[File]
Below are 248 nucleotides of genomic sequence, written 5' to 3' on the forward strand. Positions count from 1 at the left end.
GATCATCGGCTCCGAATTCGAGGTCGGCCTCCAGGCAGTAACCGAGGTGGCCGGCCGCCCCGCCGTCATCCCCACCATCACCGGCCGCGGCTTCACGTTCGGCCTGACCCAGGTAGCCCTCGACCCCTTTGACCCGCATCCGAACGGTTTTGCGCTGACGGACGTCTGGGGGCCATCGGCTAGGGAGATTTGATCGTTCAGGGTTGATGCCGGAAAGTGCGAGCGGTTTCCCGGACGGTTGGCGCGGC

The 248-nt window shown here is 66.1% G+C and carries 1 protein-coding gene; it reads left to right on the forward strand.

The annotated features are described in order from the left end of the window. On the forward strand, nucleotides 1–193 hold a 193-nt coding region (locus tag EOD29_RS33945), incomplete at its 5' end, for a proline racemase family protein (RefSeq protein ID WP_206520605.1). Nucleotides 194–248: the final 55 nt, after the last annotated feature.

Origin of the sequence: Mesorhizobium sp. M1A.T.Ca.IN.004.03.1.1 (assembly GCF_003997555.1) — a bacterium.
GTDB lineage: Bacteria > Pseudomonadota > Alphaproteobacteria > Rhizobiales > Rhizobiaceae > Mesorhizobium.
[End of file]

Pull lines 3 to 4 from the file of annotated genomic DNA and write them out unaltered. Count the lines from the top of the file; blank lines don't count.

The 248-nt window shown here is 66.1% G+C and carries 1 protein-coding gene; it reads left to right on the forward strand.

The annotated features are described in order from the left end of the window. On the forward strand, nucleotides 1–193 hold a 193-nt coding region (locus tag EOD29_RS33945), incomplete at its 5' end, for a proline racemase family protein (RefSeq protein ID WP_206520605.1). Nucleotides 194–248: the final 55 nt, after the last annotated feature.